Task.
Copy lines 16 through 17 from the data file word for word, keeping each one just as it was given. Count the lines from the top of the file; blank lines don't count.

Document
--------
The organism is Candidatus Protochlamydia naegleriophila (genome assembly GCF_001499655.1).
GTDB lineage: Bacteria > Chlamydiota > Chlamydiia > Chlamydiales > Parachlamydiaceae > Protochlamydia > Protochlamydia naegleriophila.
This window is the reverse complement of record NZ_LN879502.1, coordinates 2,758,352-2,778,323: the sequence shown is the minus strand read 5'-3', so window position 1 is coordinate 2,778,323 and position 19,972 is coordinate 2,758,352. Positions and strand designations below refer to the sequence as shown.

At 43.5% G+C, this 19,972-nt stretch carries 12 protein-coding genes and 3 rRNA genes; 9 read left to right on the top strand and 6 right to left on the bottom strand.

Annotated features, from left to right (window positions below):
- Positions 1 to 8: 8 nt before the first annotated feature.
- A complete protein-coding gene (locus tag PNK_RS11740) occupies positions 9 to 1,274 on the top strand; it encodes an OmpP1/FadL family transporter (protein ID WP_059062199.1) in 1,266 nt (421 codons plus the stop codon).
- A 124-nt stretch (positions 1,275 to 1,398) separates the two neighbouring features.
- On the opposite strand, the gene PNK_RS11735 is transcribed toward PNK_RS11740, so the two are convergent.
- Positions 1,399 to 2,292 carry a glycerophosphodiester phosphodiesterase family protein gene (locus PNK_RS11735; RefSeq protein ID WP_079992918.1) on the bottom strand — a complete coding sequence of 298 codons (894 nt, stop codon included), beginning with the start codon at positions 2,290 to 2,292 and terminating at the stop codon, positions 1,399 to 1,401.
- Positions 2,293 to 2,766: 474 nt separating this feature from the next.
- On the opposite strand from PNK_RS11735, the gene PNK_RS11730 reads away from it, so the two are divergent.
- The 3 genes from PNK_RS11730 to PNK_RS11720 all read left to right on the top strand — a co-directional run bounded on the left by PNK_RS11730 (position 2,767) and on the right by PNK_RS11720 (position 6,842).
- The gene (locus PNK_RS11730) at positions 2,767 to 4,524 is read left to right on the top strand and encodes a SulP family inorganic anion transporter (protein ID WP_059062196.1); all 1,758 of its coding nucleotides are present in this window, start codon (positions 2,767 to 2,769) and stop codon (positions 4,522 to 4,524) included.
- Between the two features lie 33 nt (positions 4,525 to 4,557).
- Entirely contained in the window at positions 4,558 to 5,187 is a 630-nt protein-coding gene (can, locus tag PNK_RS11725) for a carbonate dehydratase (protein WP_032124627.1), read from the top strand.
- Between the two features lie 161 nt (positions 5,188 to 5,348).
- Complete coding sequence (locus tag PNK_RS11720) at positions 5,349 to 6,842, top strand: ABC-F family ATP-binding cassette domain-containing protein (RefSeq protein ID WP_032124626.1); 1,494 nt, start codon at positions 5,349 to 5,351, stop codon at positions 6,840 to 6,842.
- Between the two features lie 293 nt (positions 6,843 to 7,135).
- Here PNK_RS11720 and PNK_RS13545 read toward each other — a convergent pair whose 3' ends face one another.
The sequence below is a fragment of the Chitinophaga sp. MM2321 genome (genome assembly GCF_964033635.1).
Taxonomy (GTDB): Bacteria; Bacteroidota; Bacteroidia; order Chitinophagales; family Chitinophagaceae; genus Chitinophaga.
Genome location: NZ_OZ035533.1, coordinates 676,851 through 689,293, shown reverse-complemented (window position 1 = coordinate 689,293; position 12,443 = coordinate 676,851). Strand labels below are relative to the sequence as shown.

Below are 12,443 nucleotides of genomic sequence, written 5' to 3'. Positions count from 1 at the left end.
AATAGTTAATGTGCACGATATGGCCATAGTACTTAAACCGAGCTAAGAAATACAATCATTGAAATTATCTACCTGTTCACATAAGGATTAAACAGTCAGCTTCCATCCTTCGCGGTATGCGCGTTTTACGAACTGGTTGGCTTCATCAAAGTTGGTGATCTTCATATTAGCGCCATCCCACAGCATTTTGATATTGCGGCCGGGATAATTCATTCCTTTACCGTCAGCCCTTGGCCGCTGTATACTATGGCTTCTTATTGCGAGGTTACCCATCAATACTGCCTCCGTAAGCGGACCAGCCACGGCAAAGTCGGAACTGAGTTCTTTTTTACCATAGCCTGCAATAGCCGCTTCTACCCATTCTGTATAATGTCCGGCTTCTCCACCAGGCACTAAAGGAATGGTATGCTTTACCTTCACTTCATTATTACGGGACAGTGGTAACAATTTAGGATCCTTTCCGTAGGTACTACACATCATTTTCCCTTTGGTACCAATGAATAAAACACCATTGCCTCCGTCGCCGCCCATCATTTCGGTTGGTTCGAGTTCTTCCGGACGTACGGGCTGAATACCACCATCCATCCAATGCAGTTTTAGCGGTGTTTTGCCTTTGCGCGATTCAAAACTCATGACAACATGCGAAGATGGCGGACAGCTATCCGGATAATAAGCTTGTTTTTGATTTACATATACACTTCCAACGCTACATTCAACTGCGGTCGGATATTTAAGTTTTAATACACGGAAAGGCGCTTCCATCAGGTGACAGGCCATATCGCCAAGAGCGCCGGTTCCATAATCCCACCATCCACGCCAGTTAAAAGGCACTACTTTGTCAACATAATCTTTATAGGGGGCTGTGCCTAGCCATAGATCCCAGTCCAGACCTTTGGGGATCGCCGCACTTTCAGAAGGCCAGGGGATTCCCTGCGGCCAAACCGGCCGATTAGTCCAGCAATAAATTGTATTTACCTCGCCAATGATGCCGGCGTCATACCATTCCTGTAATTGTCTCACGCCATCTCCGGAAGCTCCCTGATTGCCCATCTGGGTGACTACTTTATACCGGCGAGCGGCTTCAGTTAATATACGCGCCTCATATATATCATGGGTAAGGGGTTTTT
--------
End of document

- Entirely contained in the window at positions 4,558 to 5,187 is a 630-nt protein-coding gene (can, locus tag PNK_RS11725) for a carbonate dehydratase (protein WP_032124627.1), read from the top strand.
- Between the two features lie 161 nt (positions 5,188 to 5,348).